An astonishing new photograph of the moon has gone viral, dazzling viewers around the world—but it was not taken by NASA.
Instead, it was the result of a two-year initiative in which two astrophotographers captured “the most ridiculously detailed” picture ever taken of Earth’s lunar neighbor.
On Saturday, the 174-megapixel photograph (download it!) that displays the moon’s colors, craters, and luminous aura in astonishing detail was made public for the first time on Reddit.
Andrew McCarthy, who is well-known for his breathtaking astrophotography skills, collaborated with Connor Matherne, who is a planetary scientist and fellow photographer that gained acclaim for his striking and vibrant photographs of galaxies and nebulae.
The collaboration was made possible through Reddit and Instagram.
McCarthy referred to their finished project as “the most ridiculously detailed moon image we could come up with” in an Instagram post he made about it.
Using technology known as “photo stitching,” they combined more than 200,000 photographs of the moon into one massive image.
It’s also a tribute to NASA’s Artemis I mission, which is an uncrewed flight test that, according to the space agency, “will provide a foundation for human deep exploration and demonstrate our commitment and capability to return humans to the moon and extend beyond.”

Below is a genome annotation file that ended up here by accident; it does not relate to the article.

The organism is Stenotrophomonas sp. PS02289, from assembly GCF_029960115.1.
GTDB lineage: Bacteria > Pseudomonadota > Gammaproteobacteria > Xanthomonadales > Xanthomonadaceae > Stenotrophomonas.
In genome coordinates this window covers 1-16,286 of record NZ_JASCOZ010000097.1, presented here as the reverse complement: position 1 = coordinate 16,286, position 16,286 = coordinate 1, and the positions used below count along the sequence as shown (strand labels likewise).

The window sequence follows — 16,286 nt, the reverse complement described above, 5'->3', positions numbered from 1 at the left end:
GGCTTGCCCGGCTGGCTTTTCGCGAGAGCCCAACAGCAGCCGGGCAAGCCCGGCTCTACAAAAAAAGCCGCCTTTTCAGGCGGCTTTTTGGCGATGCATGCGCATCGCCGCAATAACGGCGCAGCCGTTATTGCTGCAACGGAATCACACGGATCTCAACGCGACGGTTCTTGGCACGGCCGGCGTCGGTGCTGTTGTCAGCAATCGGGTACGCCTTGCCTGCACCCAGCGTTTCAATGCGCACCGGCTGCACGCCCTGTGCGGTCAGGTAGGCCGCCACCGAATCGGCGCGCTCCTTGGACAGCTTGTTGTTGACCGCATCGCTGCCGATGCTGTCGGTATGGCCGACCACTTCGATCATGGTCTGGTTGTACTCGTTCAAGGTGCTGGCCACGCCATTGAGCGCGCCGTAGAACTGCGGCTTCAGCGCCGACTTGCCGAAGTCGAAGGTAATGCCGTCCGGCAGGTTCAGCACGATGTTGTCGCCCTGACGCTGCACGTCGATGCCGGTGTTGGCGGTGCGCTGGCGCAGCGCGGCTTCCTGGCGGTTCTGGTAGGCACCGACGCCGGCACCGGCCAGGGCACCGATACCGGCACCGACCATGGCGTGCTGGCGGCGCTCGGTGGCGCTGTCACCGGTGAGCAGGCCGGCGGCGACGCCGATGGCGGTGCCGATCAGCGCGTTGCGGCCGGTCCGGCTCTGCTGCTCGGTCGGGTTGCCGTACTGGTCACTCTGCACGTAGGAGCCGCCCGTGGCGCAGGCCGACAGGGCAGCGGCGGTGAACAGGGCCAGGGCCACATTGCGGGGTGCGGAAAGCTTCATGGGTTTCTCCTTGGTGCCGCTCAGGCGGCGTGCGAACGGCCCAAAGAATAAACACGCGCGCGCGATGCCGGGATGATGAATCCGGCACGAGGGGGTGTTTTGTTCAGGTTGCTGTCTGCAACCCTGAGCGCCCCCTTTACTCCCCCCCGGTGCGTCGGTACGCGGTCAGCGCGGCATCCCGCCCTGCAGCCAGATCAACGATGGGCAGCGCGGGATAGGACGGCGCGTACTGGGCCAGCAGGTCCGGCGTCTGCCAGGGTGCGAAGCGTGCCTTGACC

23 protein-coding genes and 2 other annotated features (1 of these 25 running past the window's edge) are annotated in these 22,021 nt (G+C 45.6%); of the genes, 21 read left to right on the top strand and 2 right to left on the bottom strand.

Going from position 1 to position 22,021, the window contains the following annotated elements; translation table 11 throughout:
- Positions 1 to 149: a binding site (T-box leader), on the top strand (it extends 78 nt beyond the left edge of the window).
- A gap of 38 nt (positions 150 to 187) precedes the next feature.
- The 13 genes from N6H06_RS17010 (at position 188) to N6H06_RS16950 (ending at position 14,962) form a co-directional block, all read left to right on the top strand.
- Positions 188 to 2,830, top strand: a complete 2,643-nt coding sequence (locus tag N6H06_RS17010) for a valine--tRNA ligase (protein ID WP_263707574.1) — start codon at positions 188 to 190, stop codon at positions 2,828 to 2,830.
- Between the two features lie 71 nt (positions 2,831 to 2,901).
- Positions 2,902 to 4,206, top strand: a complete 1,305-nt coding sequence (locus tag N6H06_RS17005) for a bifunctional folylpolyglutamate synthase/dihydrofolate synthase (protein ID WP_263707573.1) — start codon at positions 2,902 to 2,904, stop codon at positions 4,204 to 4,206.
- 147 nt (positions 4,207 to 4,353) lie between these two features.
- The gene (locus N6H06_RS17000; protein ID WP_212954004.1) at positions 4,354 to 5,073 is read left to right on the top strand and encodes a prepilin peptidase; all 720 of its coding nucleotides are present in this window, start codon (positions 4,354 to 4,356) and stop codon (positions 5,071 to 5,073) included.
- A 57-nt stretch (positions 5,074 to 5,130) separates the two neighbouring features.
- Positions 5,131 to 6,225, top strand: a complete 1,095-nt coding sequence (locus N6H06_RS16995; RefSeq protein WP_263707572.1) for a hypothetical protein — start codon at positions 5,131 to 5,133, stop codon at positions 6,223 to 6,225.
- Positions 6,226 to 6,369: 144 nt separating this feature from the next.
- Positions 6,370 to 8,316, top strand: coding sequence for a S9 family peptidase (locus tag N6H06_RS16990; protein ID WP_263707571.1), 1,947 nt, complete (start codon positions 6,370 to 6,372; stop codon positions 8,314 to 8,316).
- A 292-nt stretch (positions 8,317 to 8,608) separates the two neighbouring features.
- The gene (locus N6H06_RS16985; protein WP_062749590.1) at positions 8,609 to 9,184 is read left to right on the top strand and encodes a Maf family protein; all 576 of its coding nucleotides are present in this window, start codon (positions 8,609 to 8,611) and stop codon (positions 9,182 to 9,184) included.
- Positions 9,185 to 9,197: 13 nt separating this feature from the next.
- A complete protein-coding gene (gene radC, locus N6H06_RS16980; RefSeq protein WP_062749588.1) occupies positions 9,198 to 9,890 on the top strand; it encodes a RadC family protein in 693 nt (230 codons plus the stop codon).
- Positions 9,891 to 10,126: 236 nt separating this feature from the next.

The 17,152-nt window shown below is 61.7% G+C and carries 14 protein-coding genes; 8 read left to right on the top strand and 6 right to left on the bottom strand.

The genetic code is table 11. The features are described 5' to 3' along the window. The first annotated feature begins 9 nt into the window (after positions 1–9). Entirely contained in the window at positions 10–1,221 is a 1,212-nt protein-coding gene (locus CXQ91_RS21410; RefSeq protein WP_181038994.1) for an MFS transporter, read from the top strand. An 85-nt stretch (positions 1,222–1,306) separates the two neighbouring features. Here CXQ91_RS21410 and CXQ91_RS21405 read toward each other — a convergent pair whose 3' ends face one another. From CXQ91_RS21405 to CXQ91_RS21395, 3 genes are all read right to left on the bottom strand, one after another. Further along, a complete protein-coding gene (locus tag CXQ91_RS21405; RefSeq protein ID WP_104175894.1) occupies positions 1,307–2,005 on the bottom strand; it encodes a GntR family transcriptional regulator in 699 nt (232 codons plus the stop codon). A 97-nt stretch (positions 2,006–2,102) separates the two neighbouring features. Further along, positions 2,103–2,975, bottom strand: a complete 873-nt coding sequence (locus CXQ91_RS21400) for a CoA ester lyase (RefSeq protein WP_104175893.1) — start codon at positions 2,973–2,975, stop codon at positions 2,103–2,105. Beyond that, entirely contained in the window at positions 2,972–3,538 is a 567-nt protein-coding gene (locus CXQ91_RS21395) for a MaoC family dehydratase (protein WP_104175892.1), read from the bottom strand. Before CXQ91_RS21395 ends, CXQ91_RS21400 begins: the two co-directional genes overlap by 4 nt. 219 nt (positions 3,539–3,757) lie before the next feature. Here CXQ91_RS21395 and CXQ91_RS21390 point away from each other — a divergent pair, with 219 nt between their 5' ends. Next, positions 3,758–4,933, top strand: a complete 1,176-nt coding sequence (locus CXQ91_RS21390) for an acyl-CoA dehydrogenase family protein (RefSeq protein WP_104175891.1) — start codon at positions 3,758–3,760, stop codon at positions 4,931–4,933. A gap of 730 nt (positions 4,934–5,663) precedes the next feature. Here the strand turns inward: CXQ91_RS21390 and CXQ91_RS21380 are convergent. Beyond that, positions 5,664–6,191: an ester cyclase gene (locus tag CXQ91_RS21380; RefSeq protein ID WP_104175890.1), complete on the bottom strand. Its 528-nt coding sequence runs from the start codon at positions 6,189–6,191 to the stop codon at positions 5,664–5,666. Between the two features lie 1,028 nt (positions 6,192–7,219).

The stunning photograph was given the name “The Hunt for Artemis.”
On August 29, 2022, the launch of Artemis I is anticipated to take place between the hours of 8:30 and 10:30 a.m.
“In 9 days, a human-rated lunar rocket will launch from Cape Canaveral in Florida,” McCarthy wrote on Instagram over the weekend, “demonstrating our capability for manned lunar missions for the first time in 50 years.”
The pair of astrophotographers managed to capture significant color data highlighting the reds, grays, blues and browns that help make the moon so unique.
McCarthy stated on Reddit that the image would have been a “dreary gray” if Matherne’s capacity to gather this data hadn’t been available.
“The color in this image is real, but presented with increased saturation so it is easily visible to our eyes,” he wrote.
“The reddish tones demonstrate areas rich in iron and feldspar, while the bluish areas are spots where the regolith is rich in titanium. Oxidization from influence from Earth’s atmosphere makes the colors appear like they do.”
“Each tile is made up of thousands of photos,” he added.
“When he and I put our heads together we were able to make something a little off brand for both of us, which is cool,” McCarthy told NPR.
“The whole thing is assembled like a mosaic, and each tile is made up of thousands of photos.”
Prints of the photograph can be purchased on McCarthy’s website.
Typos, corrections and/or news tips? Email us at [email protected]